Dino Ingram is a Red Cross volunteer and contributing writer.
It's January 20th at 9:00 a.m. At this moment, teams of Red Cross volunteers in Manhattan, Topeka and Emporia are gathering and planning, with the single goal of raising their neighbors' awareness of the dangers of fires and provide them with safety tips and suggestions, designed to keep them safe. The teams will be canvassing their respective cities, talking to neighbors and passing out information about general fire safety, fire emergency planning, and recommendations on safe cooking and heating practices.
Fire awareness is something that people too often take for granted. That is a big mistake. Last year alone the Red Cross responded to almost 63,000 fire related calls. That makes up 90% of all the disaster responses by the Red Cross for the year.
The Kansas Capital Area Chapter of the Red Cross has been extremely active in fire response calls. Since July 1st, 2013, there have been more than 80 calls to the chapter for fire assistance. Those incidents alone have impacted more than 200 people. I spoke briefly with the Community Chapter Executive, Jo Ann Long. Jo Ann is entering her 8th year with the Red Cross and has been involved with non-profit organizations for almost twenty years. She understands the importance of raising fire awareness. She added," We want to raise every individual's awareness of fire dangers and get them thinking about fire safety and encouraging them to be extremely careful."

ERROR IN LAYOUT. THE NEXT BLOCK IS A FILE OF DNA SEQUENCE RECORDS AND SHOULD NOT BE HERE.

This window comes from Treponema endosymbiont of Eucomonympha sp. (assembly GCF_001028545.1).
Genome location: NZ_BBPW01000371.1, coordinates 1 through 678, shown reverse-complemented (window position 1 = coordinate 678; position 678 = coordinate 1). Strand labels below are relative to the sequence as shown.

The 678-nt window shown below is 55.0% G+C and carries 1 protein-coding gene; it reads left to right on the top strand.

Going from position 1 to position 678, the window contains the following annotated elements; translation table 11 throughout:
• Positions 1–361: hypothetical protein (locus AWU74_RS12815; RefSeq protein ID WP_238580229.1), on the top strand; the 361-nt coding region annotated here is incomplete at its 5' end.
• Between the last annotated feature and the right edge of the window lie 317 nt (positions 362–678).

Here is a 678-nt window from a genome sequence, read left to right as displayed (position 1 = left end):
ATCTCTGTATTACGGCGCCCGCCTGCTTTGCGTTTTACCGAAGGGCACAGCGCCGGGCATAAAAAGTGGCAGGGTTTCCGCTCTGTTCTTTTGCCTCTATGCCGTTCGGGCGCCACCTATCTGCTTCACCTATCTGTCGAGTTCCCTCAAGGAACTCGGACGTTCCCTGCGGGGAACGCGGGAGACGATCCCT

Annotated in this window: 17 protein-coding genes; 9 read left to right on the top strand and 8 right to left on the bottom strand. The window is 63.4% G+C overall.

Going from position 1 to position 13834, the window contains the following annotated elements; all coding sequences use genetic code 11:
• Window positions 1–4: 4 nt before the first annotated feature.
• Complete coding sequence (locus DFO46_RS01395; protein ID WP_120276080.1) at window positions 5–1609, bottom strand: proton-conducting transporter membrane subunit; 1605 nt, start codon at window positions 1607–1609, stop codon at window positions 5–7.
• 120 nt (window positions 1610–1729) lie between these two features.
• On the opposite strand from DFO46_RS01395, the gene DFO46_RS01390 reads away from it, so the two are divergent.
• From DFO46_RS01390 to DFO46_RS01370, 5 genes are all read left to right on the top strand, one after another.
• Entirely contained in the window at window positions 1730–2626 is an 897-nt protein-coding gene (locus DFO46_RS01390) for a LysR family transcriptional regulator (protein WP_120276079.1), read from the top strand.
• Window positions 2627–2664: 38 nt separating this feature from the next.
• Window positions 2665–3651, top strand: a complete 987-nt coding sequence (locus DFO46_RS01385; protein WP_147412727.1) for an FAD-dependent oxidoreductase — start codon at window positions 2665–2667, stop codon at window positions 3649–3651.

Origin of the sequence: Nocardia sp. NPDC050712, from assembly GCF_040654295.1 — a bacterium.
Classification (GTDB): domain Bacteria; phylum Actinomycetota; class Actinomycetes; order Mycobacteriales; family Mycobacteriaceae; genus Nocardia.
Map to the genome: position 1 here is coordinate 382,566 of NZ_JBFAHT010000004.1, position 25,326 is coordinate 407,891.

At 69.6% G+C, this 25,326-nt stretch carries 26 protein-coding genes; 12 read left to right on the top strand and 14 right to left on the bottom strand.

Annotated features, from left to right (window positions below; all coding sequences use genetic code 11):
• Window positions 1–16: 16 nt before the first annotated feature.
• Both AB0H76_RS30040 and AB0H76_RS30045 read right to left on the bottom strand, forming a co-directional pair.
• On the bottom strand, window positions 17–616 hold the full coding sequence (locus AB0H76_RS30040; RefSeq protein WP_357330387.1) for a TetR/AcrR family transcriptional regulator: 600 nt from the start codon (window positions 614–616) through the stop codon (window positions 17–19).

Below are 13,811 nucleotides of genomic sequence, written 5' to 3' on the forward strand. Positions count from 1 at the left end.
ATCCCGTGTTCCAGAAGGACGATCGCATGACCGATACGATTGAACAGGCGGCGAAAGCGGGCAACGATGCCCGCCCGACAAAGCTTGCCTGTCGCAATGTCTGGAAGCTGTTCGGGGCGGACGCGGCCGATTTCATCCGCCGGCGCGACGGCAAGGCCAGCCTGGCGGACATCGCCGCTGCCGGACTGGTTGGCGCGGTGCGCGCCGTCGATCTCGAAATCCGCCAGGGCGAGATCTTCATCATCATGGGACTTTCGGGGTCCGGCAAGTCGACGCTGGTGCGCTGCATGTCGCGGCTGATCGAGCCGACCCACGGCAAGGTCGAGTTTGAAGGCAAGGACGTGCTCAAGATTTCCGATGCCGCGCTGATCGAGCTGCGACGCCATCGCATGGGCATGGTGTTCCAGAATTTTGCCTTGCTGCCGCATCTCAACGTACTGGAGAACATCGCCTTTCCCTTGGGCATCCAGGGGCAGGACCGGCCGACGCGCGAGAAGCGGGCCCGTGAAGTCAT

I also took the opportunity to find out more about one of the volunteers taking part in today's canvassing event. Doug Meyers is in his mid-twenties and the youngest of the 12 local volunteers who came out to “walk the community" today. He's the weekend meteorologist for WIBW here in Topeka and has been a Red Cross volunteer since the summer of 2013. WIBW has a strong emphasis on volunteerism, and it was through that initiative, that he became a volunteer. He likes getting out in the community and feels that his job as a meteorologist made him a good fit with the Red Cross since both endeavors focus on disasters related to the weather.
Raising awareness of the dangers and risk of fires has been an annual, national event for the Red Cross. The timing is appropriate, given the fact that January is Fire Awareness Month. Here in Topeka, they've been coordinating this effort for the last six years. Material resources for these events are always sparse. Annually the Kansas Capital Area Chapter provides Topeka, Manhattan and Emporia with about 2,000 door hangers that they divided accordingly. That's not a lot to go around. However, early last year, the Red Cross partnered with Blue Cross and Blue Shield of Kansas, here in Topeka. Through that partnership, Blue Cross and Blue Shield of Kansas generously provided 6,000 door hangers to the Red Cross, to be divided between the three areas being canvassed on Martin Luther King, Jr. Day of Caring.
As a reminder, always exercise care and think about fire risks. I'm certain that things would have turned out quite differently for Mrs. O'Leary, her shed and the cow if the Red Cross had been doing fire awareness canvassing in 1871.